A two-year-old boy locked in a Border Patrol facility near El Paso, Tx., wants to be held all the time. A few girls, ages 10 to 15, have been doing their best to feed and soothe the toddler who was handed to them by a guard. Lawyers warn that kids are taking care of kids, and there’s inadequate food, water and sanitation for the 250 infants, children and teens at the station, reports the Associated Press. The bleak portrait emerged Thursday after a legal team interviewed 60 children describing neglect and mistreatment at the hands of the U.S. government. On Wednesday there were three infants in the station, all with their teen mothers, along with a one-year-old, two 2-year-olds and a three-year-old. There are dozens more under 12. Fifteen have the flu, and 10 more are quarantined.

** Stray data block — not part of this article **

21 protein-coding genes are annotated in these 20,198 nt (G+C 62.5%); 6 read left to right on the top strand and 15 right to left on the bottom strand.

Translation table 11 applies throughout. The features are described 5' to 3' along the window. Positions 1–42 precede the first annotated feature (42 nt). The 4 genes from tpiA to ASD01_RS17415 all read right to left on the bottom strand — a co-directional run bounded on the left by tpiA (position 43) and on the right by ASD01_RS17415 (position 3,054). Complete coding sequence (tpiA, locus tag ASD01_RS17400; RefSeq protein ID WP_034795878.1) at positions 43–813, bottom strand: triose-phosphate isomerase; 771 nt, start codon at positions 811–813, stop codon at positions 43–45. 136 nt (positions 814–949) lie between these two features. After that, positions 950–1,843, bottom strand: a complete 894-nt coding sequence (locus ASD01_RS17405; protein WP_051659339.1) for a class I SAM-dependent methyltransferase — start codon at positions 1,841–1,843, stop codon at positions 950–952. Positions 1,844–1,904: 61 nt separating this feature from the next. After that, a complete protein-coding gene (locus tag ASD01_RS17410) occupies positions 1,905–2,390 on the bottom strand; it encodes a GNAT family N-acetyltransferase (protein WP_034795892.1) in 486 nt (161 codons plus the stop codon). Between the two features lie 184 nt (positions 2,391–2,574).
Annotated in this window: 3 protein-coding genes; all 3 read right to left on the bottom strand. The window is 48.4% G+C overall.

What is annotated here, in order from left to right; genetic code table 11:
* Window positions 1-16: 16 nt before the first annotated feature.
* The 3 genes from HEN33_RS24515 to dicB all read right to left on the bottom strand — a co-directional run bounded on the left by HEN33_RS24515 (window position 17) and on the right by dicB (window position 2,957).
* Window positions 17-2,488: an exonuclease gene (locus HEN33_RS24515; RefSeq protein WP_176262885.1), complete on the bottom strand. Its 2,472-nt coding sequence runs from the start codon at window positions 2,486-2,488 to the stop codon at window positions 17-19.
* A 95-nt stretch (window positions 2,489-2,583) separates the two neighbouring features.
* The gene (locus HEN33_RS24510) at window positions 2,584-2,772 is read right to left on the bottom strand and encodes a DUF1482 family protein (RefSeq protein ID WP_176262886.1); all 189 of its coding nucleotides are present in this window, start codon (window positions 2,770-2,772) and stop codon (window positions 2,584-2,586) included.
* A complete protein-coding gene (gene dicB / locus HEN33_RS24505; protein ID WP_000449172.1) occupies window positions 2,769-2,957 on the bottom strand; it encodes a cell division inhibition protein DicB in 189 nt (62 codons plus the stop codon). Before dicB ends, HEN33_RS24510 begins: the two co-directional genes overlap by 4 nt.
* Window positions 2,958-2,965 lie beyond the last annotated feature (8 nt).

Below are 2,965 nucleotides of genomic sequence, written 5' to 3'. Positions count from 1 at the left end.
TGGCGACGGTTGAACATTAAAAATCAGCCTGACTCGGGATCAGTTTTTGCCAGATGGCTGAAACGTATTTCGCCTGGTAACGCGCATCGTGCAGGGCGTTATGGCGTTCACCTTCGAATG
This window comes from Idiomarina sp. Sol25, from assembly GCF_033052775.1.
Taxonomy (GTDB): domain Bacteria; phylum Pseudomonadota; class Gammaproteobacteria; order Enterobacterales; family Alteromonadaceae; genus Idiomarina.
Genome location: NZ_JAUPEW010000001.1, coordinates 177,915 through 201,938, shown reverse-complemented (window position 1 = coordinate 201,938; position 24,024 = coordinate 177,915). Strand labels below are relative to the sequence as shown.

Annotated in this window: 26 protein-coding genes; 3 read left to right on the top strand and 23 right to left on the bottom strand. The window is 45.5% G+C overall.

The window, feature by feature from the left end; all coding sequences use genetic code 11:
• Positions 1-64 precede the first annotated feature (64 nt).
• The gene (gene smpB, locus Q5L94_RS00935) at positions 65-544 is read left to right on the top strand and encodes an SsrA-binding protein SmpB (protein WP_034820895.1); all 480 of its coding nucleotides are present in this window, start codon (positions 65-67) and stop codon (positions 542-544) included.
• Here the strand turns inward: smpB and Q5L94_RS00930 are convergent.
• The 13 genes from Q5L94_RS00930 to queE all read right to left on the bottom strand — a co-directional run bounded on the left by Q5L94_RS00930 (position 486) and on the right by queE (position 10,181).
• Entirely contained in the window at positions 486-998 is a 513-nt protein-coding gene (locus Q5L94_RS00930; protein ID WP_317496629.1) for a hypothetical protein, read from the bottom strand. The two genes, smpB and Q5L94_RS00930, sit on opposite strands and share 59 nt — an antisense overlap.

Three girls were trying to take care of the two-year-old boy, who had wet his pants with no diaper and was wearing a mucus-smeared shirt. Law Prof. Warren Binford, who is helping interview the children, couldn’t learn anything about the toddler. “In my 22 years of doing visits with children in detention I have never heard of this level of inhumanity,” said Holly Cooper, who co-directs University of California, Davis’ Immigration Law Clinic. Many children interviewed had arrived alone at the U.S.-Mexico border, but some had been separated from their parents or other adult caregivers. Government facilities are overcrowded and five immigrant children have died since late last year after being detained. Acting Customs and Border Protection Commissioner John Sanders acknowledged that children need better medical care and a place to recover from illnesses. He urged Congress to pass a $4.6 billion emergency funding package includes nearly $3 billion to care for unaccompanied migrant children. The Border Patrol is holding 15,000 people; the agency considers 4,000 to be capacity.